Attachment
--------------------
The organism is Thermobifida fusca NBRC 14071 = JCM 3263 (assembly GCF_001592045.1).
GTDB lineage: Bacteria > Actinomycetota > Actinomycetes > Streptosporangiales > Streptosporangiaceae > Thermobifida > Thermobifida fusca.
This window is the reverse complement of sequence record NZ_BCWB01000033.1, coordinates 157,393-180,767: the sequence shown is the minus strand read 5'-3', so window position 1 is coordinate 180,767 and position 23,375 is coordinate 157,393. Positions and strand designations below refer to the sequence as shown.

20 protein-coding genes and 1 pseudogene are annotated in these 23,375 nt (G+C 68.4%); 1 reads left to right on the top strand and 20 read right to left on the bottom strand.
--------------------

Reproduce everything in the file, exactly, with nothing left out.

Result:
The organism is Thermobifida fusca NBRC 14071 = JCM 3263 (assembly GCF_001592045.1).
GTDB lineage: Bacteria > Actinomycetota > Actinomycetes > Streptosporangiales > Streptosporangiaceae > Thermobifida > Thermobifida fusca.
This window is the reverse complement of sequence record NZ_BCWB01000033.1, coordinates 157,393-180,767: the sequence shown is the minus strand read 5'-3', so window position 1 is coordinate 180,767 and position 23,375 is coordinate 157,393. Positions and strand designations below refer to the sequence as shown.

20 protein-coding genes and 1 pseudogene are annotated in these 23,375 nt (G+C 68.4%); 1 reads left to right on the top strand and 20 read right to left on the bottom strand.